Enactment of the welfare law for mentally handicapped persons had been requested for long time. The International Year of Disabled Persons in 1981 and 10 years of disabled persons by United Nations (1983-1992) made the opportunity to develop policies for handicapped persons in general and promoted the idea that mentally handicapped persons are not only patients with mental illness but handicapped persons with disabilities affecting their daily lives and social activities. These changes on the concept of the mentally handicapped extended the necessities for the welfare policies for the mentally disordered.

The revision of " Fundamental Law for Countermeasures Concerning Mentally and Physically Handicapped Persons" was enacted in December 1993, to the "Fundamental Law of the People with Disabilities". In this law people with mental illness were clearly defined as "handicapped persons" together with those with physical disabilities and the mentally retarded. So, it was requested to promote the welfare policy for the mentally handicapped person in addition to a current medical service.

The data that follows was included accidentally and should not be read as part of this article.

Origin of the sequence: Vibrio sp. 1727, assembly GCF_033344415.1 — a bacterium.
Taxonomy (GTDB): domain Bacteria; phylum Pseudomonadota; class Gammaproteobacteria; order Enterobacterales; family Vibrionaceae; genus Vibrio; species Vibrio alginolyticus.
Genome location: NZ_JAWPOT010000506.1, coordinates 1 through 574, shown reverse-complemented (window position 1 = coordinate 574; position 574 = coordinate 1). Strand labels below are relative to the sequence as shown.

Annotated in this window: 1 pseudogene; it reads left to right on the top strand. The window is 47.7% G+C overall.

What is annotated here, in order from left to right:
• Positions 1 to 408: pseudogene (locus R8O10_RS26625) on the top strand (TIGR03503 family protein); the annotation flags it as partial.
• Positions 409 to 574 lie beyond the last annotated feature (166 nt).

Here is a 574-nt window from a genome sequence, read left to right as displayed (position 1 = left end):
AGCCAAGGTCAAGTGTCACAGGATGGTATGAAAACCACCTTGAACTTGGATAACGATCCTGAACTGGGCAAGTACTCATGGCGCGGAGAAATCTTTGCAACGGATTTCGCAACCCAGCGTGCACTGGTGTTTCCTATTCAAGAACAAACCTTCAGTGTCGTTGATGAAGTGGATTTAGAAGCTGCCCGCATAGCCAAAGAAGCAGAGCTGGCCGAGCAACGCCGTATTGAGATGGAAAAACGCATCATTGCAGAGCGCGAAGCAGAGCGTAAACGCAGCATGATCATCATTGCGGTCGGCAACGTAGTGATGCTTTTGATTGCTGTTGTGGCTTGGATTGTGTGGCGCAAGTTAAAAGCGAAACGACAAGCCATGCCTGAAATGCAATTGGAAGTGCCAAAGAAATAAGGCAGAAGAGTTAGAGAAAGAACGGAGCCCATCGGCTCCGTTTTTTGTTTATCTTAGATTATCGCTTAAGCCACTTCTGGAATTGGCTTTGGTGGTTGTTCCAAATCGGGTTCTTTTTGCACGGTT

In 1994 July, enactment of the "Community Public Health Law", stressed further strengthening of the community-based mental health system. It authorized the importance of the local government in the field of mental health services.

Aiming at the birth of the Law on Mental Health and Welfare for People with Mental Disorders (mental health and welfare law)

During the preparation stage for amendment of the Mental Health Law in 1995, the law still centered on the articles concerning admission treatment and additional components of rehabilitation. At the time, the concept of welfare for handicapped persons had not yet been established, and the contents and role assignments of local governments in community mental health service were unclear. The most significant point in the amendment was strengthening of welfare measures for the mentally ill. Sweeping reforms of the law were needed to promote policies for mentally handicapped persons on this occasion.